Peruvian prosecutors have called President Pedro Castillo in for questioning as part of an investigation into the promotion of certain military officers, adding pressure on the socialist leader as legislators weigh an impeachment process.
Prosecutors are set to question Castillo on December 14 after two ex-military heads said they were relieved of their duties after refusing to promote certain officials allegedly recommended by Castillo.
The military leaders, Jose Vizcarra Alvarez, an army general, and Jorge Luis Chaparro Pinto, a general from the air force, gave testimony before Peru’s public prosecutor late last month, local newspaper La Republica reported on Wednesday.
The new allegations come as Castillo already faces the weakest moment of his presidency, which began just four months ago.
Opposition legislators are pressing for possible impeachment, and his approval rating has hit a record low of 25 percent, according to pollster IEP.
Last week, prosecutors raided the government palace in the capital Lima, where Castillo’s office is located and found $20,000 in cash in a bathroom allegedly belonging to a senior adviser. Castillo fired the adviser and said his administration is committed to fighting corruption.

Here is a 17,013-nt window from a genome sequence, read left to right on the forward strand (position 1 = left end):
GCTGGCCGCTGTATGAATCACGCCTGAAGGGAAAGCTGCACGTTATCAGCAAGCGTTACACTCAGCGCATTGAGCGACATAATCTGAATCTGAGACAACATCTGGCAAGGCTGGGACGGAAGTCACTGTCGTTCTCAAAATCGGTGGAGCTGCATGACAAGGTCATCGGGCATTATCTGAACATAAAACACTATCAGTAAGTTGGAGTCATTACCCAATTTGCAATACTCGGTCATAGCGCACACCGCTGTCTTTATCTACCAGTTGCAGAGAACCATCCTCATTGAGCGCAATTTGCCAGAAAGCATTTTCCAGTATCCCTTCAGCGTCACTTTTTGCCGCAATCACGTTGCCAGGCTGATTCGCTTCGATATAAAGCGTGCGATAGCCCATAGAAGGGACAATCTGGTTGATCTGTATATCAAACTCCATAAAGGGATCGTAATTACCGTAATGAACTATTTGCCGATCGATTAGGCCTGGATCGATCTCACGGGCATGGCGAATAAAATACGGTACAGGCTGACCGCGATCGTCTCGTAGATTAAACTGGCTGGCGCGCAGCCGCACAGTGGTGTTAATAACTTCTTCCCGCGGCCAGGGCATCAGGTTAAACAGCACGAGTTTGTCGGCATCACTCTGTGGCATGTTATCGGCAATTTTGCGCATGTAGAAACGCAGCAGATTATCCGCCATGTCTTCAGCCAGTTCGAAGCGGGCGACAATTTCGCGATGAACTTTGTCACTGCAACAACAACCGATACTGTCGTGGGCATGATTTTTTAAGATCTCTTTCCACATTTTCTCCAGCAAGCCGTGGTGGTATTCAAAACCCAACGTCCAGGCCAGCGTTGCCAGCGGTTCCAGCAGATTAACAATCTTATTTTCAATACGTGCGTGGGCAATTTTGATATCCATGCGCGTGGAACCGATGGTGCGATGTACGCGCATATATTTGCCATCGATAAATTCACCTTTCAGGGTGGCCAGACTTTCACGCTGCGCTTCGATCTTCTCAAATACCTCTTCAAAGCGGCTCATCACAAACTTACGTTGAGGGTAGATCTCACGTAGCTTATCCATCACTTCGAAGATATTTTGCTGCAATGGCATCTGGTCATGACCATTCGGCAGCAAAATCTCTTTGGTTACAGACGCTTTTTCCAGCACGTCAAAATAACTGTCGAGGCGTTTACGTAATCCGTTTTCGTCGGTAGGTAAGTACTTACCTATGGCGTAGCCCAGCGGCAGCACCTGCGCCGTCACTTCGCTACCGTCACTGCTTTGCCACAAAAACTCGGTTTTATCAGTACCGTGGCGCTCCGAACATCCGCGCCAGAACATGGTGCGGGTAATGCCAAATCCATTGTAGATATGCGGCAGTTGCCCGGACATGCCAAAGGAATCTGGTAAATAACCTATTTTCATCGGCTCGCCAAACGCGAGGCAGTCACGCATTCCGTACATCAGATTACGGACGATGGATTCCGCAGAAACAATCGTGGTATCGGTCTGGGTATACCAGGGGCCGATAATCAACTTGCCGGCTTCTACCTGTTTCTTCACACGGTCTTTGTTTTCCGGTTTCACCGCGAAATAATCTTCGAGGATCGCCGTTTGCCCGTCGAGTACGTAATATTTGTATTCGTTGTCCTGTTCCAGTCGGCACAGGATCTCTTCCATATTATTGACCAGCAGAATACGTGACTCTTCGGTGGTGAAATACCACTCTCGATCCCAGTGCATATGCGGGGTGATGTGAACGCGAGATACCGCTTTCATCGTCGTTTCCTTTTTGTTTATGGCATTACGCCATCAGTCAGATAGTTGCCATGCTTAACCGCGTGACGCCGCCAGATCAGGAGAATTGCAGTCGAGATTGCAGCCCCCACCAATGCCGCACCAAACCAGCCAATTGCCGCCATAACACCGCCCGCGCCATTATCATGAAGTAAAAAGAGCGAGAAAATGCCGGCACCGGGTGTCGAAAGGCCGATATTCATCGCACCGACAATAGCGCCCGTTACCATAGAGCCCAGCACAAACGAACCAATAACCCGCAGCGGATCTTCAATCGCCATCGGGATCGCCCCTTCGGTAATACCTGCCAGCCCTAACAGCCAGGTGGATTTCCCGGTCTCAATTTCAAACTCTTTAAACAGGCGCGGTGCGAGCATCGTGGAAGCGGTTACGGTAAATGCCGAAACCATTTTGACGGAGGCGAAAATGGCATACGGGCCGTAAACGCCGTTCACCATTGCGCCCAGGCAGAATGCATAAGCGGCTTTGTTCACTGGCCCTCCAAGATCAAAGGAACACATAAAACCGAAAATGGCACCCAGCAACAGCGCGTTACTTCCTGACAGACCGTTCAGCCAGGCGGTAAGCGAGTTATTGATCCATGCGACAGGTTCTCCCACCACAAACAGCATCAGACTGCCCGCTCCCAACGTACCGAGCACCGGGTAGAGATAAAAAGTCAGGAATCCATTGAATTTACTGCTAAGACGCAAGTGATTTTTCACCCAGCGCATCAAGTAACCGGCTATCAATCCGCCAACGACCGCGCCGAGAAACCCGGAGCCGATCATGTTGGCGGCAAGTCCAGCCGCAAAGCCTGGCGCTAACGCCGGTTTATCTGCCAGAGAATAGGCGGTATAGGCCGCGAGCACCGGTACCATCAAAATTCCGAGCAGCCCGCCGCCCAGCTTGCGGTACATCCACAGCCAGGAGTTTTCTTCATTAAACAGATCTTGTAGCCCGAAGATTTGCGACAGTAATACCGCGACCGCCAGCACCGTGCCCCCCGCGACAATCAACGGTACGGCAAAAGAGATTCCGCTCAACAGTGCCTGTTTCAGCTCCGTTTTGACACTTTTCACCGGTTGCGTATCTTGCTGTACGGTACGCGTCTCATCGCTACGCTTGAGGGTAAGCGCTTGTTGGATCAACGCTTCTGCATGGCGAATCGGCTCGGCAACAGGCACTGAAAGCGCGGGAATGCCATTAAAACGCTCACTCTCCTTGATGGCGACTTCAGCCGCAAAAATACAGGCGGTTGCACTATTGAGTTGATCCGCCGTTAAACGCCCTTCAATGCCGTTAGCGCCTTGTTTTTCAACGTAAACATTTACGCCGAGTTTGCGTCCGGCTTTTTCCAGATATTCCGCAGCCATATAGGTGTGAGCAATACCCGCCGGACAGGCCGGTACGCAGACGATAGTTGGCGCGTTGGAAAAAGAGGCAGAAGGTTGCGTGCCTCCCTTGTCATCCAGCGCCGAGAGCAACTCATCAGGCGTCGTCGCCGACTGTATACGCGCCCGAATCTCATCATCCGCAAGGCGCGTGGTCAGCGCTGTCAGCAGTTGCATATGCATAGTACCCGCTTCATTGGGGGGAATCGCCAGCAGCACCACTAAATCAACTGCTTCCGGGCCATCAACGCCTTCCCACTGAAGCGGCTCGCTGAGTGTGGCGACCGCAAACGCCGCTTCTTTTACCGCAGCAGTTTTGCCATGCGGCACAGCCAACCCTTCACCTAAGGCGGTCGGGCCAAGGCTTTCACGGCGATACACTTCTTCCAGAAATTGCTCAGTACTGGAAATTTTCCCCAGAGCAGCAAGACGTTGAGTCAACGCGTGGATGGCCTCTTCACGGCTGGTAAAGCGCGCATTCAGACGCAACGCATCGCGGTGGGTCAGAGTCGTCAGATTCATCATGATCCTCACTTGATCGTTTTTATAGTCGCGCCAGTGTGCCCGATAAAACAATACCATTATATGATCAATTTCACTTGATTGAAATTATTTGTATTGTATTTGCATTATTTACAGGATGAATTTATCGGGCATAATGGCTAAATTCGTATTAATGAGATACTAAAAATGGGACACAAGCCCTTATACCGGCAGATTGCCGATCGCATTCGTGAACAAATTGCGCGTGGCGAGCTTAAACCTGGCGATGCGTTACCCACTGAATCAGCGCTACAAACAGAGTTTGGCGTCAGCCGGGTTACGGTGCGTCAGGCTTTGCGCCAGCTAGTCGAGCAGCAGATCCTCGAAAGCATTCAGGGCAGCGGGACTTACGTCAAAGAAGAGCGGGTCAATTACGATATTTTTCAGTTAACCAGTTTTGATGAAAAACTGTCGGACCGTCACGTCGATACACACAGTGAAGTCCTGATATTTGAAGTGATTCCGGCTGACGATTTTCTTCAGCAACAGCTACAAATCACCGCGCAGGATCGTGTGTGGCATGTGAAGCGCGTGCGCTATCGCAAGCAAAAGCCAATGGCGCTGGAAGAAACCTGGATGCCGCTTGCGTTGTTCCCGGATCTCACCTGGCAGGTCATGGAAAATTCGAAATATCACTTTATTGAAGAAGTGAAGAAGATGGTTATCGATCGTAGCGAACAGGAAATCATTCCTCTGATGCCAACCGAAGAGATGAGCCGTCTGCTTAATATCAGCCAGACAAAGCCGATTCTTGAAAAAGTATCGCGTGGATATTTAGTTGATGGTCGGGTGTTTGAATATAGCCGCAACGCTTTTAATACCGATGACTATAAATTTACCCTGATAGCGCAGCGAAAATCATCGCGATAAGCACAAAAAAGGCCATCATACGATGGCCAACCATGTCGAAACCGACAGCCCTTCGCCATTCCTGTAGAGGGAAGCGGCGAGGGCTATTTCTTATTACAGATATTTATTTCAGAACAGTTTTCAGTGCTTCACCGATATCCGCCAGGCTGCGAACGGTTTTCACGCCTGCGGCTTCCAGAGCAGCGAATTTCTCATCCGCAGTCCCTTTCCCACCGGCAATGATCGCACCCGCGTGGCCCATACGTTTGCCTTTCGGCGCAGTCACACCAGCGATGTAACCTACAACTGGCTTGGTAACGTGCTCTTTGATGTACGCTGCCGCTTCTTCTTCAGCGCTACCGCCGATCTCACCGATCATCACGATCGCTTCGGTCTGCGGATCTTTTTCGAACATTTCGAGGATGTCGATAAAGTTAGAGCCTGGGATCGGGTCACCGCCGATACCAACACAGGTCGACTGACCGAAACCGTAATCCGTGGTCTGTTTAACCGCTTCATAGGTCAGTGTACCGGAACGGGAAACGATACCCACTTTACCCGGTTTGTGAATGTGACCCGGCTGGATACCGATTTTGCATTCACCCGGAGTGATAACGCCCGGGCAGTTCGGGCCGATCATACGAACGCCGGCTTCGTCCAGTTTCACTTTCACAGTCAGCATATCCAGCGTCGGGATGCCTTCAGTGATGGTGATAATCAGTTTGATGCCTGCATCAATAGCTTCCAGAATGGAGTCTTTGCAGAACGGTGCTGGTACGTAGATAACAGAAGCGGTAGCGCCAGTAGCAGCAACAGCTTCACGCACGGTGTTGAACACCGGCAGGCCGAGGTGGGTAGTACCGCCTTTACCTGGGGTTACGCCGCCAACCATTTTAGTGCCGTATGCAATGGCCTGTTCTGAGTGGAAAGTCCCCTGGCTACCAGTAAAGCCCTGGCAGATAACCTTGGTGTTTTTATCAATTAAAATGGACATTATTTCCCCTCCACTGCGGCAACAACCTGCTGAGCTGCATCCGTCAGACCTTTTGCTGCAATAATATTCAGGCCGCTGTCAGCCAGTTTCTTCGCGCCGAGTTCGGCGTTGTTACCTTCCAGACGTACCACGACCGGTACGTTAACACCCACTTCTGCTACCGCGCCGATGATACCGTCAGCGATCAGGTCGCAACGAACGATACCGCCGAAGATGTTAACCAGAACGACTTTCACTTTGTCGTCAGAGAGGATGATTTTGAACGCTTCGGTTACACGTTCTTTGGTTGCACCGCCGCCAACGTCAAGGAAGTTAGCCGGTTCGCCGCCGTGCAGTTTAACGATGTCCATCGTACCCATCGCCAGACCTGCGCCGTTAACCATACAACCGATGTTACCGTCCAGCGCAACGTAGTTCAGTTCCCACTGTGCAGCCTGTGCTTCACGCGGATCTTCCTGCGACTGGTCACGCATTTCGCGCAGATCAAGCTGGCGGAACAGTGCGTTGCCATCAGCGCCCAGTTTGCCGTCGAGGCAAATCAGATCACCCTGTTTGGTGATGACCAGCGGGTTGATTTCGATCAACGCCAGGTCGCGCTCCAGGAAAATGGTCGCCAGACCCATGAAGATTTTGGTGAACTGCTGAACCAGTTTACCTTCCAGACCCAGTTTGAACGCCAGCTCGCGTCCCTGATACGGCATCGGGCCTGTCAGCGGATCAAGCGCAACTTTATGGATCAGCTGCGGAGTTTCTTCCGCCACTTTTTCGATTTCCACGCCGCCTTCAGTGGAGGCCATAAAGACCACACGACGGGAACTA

“One thing Pedro Castillo had going for him as President of Peru was identity as ‘authentic’ man of the people, including absence of personal links to corruption,” Lima-based journalist Simeon Tegel wrote on Twitter.
“Now just as approval hits 25% that image is shattered. Hard to see him dodging impeachment, however unconstitutional.”
One thing Pedro Castillo had going for him as President of Peru was identity as “authentic” man of the people, including absence of personal links to corruption. Now just as approval hits 25% that image is shattered. Hard to see him dodging impeachment, however unconstitutional.
— Simeon Tegel (@SimeonTegel) December 1, 2021
Castillo also allegedly held meetings at his personal home without disclosing them in his public agenda, local media reported on Sunday. Castillo denied any wrongdoing, saying the meetings had been of a personal nature.
The allegations will add pressure to an impeachment motion presented by a group of legislators last week.
Congress is set to vote next week on whether to start the formal impeachment process, with only a simple majority needed to proceed.
Castillo was elected earlier this year by a razor-thin margin and holds just a minority of seats in Congress.
He beat right-wing candidate Keiko Fujimori, who has said her party members in Congress will support the impeachment.